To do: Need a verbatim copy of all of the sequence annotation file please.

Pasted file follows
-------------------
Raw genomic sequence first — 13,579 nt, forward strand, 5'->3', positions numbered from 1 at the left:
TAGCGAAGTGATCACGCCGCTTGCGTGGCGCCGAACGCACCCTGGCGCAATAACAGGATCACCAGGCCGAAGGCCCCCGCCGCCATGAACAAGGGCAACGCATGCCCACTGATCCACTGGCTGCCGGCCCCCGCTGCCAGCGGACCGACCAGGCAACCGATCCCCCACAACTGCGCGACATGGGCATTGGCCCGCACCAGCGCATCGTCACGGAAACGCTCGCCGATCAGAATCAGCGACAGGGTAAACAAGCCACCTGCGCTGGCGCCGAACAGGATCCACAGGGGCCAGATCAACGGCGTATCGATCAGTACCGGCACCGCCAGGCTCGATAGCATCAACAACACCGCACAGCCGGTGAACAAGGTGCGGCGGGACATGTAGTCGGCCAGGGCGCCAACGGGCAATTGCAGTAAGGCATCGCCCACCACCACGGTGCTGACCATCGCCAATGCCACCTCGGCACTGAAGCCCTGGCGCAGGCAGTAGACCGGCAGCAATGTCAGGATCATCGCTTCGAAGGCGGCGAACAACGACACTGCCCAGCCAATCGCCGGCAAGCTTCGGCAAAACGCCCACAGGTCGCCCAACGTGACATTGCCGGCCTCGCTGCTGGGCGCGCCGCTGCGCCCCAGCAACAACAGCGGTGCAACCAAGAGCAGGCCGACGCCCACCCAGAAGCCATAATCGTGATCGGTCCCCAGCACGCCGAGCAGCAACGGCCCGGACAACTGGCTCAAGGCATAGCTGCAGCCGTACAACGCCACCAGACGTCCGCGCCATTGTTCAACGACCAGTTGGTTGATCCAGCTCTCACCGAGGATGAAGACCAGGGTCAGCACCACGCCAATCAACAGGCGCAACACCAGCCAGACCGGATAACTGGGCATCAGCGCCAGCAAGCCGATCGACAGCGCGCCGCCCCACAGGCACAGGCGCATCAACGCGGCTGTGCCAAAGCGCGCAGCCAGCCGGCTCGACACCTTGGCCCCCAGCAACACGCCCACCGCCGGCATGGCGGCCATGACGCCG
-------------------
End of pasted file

Raw genomic sequence first — 13,579 nt, forward strand, 5'->3', positions numbered from 1 at the left:
TAGCGAAGTGATCACGCCGCTTGCGTGGCGCCGAACGCACCCTGGCGCAATAACAGGATCACCAGGCCGAAGGCCCCCGCCGCCATGAACAAGGGCAACGCATGCCCACTGATCCACTGGCTGCCGGCCCCCGCTGCCAGCGGACCGACCAGGCAACCGATCCCCCACAACTGCGCGACATGGGCATTGGCCCGCACCAGCGCATCGTCACGGAAACGCTCGCCGATCAGAATCAGCGACAGGGTAAACAAGCCACCTGCGCTGGCGCCGAACAGGATCCACAGGGGCCAGATCAACGGCGTATCGATCAGTACCGGCACCGCCAGGCTCGATAGCATCAACAACACCGCACAGCCGGTGAACAAGGTGCGGCGGGACATGTAGTCGGCCAGGGCGCCAACGGGCAATTGCAGTAAGGCATCGCCCACCACCACGGTGCTGACCATCGCCAATGCCACCTCGGCACTGAAGCCCTGGCGCAGGCAGTAGACCGGCAGCAATGTCAGGATCATCGCTTCGAAGGCGGCGAACAACGACACTGCCCAGCCAATCGCCGGCAAGCTTCGGCAAAACGCCCACAGGTCGCCCAACGTGACATTGCCGGCCTCGCTGCTGGGCGCGCCGCTGCGCCCCAGCAACAACAGCGGTGCAACCAAGAGCAGGCCGACGCCCACCCAGAAGCCATAATCGTGATCGGTCCCCAGCACGCCGAGCAGCAACGGCCCGGACAACTGGCTCAAGGCATAGCTGCAGCCGTACAACGCCACCAGACGTCCGCGCCATTGTTCAACGACCAGTTGGTTGATCCAGCTCTCACCGAGGATGAAGACCAGGGTCAGCACCACGCCAATCAACAGGCGCAACACCAGCCAGACCGGATAACTGGGCATCAGCGCCAGCAAGCCGATCGACAGCGCGCCGCCCCACAGGCACAGGCGCATCAACGCGGCTGTGCCAAAGCGCGCAGCCAGCCGGCTCGACACCTTGGCCCCCAGCAACACGCCCACCGCCGGCATGGCGGCCATGACGCCG